Despite the discontinuance of his severance pay, death threats and attacks on him and his family and breaking marriage, he agrees to go for Mike Wallace, played by Christopher Plummer, interview and reveal the evidences against the tobacco company. Unfortunately, the CBS corporates decide not to air the controversial interview for the fear of being sued by B&W.

The second half of the film shifts from Wigand to Bergman as he fights against CBS to have Wigand’s story heard and made public while Wigand takes the job of a Chemistry teacher in college. Bergman has to struggle alone because Mike Wallace also doesn’t support him.

Russel and Pacino has given a wonderful performance. Wigand is an interesting character who makes the right decisions amidst the troubles he faces. He puts everything at stake to bring out the truth. Pacino as Bergman has proved that he is an excellent actor. Christopher Plummer is also excellent as Mike Wallace.

The movie was a great success because of the good plot, strong cast, superb dialogues and a skilled direction. The film also has a strong message that “Always be with the truth, no matter what the cost “. It also comes out with the message to all smokers and non-smokers that “Smoking can endanger your health“.

And also Hats off to the power of Journalism!!!

Guru January 16, 2007

Posted by ujj in drama, love stories, Mood: sweet, music review, Reviews.

Sometime back whenever a very talked about film hit the screens, a small number of us went toGuru watch them with the objective of critical analysis and to look for and note minute technical or edit slips that others would have missed. In effect anything that would give us something to tell the world about the film, something the world will not get to know from other sources. It took a long time and money to realize that by doing so a lot of us were missing the main idea of Cinema. Together with this realization came the idea of a blog and this blog combines the two ideas. Main idea of cinema, which in my opinion is featuring a story in a it appeals to the masses, and frank opinion about a film without getting into jargaon. I say this because some dozens of reviews of Guru do this. They either tell you the plot and period, or get into an absolute microcosmic detail like the camera shots and synchronism.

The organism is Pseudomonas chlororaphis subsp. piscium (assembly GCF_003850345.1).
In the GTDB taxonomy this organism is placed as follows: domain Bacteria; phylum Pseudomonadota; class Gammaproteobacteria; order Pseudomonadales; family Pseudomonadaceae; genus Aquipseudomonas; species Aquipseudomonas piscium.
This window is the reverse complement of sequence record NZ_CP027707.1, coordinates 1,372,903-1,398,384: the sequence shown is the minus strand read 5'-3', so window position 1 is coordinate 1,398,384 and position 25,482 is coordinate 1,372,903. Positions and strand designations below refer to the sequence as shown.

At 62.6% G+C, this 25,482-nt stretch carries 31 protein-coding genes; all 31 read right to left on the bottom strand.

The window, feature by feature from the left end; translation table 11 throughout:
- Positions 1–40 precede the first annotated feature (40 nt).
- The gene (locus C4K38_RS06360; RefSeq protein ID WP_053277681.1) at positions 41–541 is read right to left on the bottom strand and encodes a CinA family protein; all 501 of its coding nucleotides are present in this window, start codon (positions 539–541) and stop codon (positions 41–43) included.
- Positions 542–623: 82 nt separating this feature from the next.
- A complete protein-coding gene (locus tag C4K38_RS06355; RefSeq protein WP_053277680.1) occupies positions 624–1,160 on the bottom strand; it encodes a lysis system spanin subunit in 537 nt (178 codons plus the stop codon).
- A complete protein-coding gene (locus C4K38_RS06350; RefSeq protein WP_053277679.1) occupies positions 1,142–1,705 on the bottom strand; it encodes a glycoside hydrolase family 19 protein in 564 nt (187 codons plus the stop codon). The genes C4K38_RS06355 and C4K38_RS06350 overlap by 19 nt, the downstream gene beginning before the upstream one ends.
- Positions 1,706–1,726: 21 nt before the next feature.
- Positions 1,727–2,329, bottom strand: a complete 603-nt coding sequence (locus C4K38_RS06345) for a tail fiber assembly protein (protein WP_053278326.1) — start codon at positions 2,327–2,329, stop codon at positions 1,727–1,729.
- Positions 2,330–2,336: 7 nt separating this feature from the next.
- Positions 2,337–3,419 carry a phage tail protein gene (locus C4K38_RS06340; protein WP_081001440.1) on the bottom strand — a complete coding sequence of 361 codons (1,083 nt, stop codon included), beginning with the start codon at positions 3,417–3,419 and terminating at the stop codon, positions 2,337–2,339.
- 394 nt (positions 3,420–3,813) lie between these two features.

I will not to do this, cause Ive learnt it the hard way not to. Ill tell you why I think Guru is Abhishek Bachchans best performance so far after Yuva and why in my opinion we will get to see plenty of Aishwarya and Abhishek in years to come (in films I mean). Mani Ratnam may not concur with it but its a fact that Guru is inspired from the life of Dhirubhai Ambani. The parallels are many. First Gurubhai comes from a village in Gujarat, next he goes to Turkey, Gurubhais first love is cloth and then silk and eventually polyster and if that wasnt enough. An unparalleled event in the history of Indian industry, the meeting called by Dhirubhai Ambani in a stadium full of shareholders. For me its enough to consider it an adaptation of his life. The story isnt the best aspect of the film, the script however has a constant pace. It doesnt rush at places and slows down other times, it just maintains its quite a low pace throughout the film. This pace is what makes it important for the dialogues to be great if not extraordinary and that they are indeed.

apne 5 minute diye the, maine sadhe char minute mein hi ye sab khatam kar diya..yahan bhi 30 second ka fayada. ise kehte hain business

main baniya hoon saab, baatein bhi kanjoosi se kharch karta hoon

mujhe na shabd sunayi nahin deta